Mar 12, 2009
Hillside's Desmond Scott runs upfield against Southeast Raleigh in the NCHSAA playoffs Friday, November 28, 2008 in Raleigh, NC. Hillside won 30-12.(Jeffrey A. Camarati/WRAL.com)
Charles Albertson knows the importance of interscholastic athletics. He knows how they provide students incentives to do better in the classroom, how they keep students off the street and how they foster a sense of community in their schools.
Yet Albertson, a North Carolina senator from Duplin County, has proposed a bill that would suspend all athletic programs at schools deemed low-performing.
“Look, I played sports when I went to school,” Albertson said. “I know how important they are, but we rally around those that play sports, and we give them help, you know, to the coaches and the staff, which is important and it’s the right thing to do. But we’ve got to find a way to find more community support and more support for those other kids that are failing.”
If we’re trying to build community support for schools, it makes no sense whatsoever to take away the largest bond between the community and the school — sports.
Consider the number of people who take their kids out on a Friday night to watch a high school football game or the student sections at basketball games in the winter. No other activity at a school does a better job of bringing people from all over the community together.
If this bill is passed, Douglas Byrd, Hillside, James Kenan, Northern Durham, Southern Durham, Warren County, Weldon and Westover high schools would all be affected, and a total of 23 schools across the state would see their athletic programs folded.
“It seems to me like they’re trying to use athletics as the reason for the low test scores, when these are kids who are trying to do more with their education than those who just come to school from 7:30 until 2:30 every day,” said Northern Durham football coach Anthony Sullivan.
Even after being classified as a low-performing school by No Child Left Behind standards, the Hillside athletic program has sent a number of student-athletes to college, and not just on athletic scholarships.
Hillside girls’ basketball coach Ovester Grays has watched 56 of 57 players he’s coached move on to college in his 12 seasons as the Hornets’ head coach.
Football players Desmond Scott and Corey Gattis will play at Duke next fall, while Asia Williams, a member of the girls’ basketball team, will play at Wake Forest.
Albertson pointed to a study conducted by James H. Johnson at the University of North Carolina at Chapel Hill on academics in Duplin County as the source that drove him to propose this legislation.
“The study showed that only 41 percent of our children were passing end of year reading and math tests,” Albertson said.
According to a report in the Goldsboro News-Argus, the study also showed that only 44 percent of students in Duplin County took the SAT, and the average score was more than 100 points below the state average.
But one study that involves one county out of the state’s 100 is hardly enough evidence to pass legislation that could bar athletics at more than 375 of North Carolina’s public high schools.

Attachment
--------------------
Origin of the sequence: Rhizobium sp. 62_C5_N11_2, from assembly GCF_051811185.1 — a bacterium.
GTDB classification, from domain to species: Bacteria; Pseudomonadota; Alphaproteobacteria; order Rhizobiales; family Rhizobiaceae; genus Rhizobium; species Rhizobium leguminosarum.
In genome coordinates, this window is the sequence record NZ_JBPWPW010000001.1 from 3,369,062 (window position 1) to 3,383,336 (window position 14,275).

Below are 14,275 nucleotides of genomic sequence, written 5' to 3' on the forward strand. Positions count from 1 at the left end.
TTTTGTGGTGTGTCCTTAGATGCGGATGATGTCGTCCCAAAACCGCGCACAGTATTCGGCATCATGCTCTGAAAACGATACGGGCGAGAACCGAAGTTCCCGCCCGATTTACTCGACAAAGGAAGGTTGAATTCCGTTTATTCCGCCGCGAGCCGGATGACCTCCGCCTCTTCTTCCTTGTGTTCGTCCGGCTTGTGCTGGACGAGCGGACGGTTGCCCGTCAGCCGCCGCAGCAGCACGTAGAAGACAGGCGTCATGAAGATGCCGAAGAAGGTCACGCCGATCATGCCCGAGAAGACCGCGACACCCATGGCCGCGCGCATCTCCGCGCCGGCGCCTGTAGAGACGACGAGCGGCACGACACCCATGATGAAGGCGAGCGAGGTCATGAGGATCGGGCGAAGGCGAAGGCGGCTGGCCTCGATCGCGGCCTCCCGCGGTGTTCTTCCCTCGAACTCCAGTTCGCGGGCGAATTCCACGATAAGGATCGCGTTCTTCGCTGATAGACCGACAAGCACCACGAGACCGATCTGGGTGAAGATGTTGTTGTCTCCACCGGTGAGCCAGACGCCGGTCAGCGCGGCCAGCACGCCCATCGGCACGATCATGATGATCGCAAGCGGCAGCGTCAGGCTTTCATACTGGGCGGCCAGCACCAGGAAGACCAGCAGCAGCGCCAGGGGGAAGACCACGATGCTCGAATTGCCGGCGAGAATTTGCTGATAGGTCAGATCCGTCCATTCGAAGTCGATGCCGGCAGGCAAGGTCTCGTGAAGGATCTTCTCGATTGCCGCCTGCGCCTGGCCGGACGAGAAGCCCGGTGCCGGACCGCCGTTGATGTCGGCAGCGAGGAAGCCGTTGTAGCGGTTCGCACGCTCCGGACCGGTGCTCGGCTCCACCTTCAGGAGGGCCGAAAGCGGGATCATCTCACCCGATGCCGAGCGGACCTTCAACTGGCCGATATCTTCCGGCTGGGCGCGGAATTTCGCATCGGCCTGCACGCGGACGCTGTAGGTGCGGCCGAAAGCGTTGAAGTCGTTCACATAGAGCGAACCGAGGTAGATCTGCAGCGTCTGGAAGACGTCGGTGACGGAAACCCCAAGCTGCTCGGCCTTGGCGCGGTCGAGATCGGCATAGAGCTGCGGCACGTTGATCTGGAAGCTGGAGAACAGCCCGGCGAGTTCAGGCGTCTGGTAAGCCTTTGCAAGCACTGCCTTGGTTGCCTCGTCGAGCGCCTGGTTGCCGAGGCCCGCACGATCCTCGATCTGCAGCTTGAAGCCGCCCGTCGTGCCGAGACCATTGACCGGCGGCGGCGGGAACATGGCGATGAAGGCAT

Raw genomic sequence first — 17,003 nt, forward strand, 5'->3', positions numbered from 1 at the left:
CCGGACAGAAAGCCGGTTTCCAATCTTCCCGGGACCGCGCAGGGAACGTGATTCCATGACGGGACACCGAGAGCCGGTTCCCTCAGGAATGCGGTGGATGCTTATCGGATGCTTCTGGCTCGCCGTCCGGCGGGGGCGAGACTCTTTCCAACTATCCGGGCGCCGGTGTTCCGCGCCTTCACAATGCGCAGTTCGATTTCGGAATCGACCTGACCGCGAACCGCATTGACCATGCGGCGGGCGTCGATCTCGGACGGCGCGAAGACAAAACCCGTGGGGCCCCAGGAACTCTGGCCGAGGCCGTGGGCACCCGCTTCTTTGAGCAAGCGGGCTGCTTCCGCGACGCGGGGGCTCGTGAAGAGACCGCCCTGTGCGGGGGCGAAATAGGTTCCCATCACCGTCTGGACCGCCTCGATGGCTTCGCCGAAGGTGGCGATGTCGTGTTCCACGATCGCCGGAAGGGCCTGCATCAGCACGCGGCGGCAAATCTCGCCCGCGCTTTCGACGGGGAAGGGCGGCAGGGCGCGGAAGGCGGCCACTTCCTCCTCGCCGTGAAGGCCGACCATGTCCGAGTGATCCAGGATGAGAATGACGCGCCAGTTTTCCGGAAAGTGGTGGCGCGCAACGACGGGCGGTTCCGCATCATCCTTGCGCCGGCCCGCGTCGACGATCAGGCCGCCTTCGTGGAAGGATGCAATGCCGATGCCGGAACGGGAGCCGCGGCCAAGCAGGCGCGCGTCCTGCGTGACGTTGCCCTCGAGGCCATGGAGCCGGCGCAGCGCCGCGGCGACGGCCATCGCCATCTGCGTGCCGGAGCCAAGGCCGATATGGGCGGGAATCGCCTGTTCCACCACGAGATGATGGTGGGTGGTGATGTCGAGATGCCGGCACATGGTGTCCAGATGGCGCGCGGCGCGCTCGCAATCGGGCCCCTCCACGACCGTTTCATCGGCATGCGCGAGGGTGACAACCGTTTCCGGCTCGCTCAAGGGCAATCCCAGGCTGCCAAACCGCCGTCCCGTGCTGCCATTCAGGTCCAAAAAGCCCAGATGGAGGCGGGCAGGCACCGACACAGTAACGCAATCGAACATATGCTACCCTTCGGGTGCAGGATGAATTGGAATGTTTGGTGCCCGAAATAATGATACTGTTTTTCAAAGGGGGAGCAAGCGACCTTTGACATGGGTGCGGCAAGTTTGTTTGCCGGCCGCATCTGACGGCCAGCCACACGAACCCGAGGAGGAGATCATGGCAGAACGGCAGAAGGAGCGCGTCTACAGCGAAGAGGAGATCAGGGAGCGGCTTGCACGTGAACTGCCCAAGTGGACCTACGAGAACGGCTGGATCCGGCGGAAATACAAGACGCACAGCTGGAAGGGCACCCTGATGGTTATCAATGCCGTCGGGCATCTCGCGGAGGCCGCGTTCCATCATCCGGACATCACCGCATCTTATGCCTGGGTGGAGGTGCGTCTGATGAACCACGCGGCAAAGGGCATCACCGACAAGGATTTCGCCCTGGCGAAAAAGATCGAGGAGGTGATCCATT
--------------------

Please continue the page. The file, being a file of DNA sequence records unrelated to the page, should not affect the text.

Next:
Throughout a phone interview conducted earlier this week, Albertson noted several times that he wanted to rally the community around all students, not just student-athletes.
“All the community has to do is make sure that 50 percent, just 50 percent of the student body, passes the end of year reading and math tests,” he said. “That’s all they have to do. Is that asking too much that at least half of the students in the school would pass?”
But Albertson never gave an example of how the community could make sure half the student body actually would pass the standardized tests. And that’s because it’s not a community problem. The problem starts at home, with parents and with the lack of leadership many underperforming students receive from them.
The bill is well-intended, but its consequences vastly outweigh the positives it seeks to accomplish.
Athletics are crucial to the high school experience. Students learn things in the athletic setting that cannot be taught in any other arena. Those who participate in interscholastic athletics have time and time again been shown to have higher grades, a higher graduation rate, fewer discipline problems and better attendance.
The fact of the matter is, not all students go to school for the books and classes. Many students go to school for the incentive of participating in athletics. As a result our society gets a better educated citizen when they graduate.
Should athletics be stripped from these low-performing schools, we will see the dropout rate increase, and the idea that we will somehow be helping these schools will be proven ineffective.
The student-athletes that are making the “good grades,” which could be anywhere from a 2.0 to a 5.0, are going to transfer to other schools to play sports. That leaves the lower-performing students in the school, and the NCLB grade will decline even more.
Though not the bill’s intention, that is the reality its implementation will cause.
“I guess the end result [Albertson] is trying to reach is admirable,” said Bill Sewell, who works with the non-profit Triangle Educational Advancement Foundation, which provides student-athletes in the Triangle college scholarships. “But punishing kids that do perform well is very unfair.”
Contact Nick Stevens at firstname.lastname@example.org or (919) 272-4371.